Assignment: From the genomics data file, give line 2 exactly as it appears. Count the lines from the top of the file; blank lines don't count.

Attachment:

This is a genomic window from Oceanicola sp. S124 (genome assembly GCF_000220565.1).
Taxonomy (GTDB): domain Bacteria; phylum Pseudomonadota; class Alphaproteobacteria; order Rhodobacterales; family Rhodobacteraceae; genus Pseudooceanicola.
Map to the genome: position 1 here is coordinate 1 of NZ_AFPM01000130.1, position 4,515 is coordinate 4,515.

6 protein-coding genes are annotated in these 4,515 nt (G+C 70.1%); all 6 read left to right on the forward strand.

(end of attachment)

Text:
Taxonomy (GTDB): domain Bacteria; phylum Pseudomonadota; class Alphaproteobacteria; order Rhodobacterales; family Rhodobacteraceae; genus Pseudooceanicola.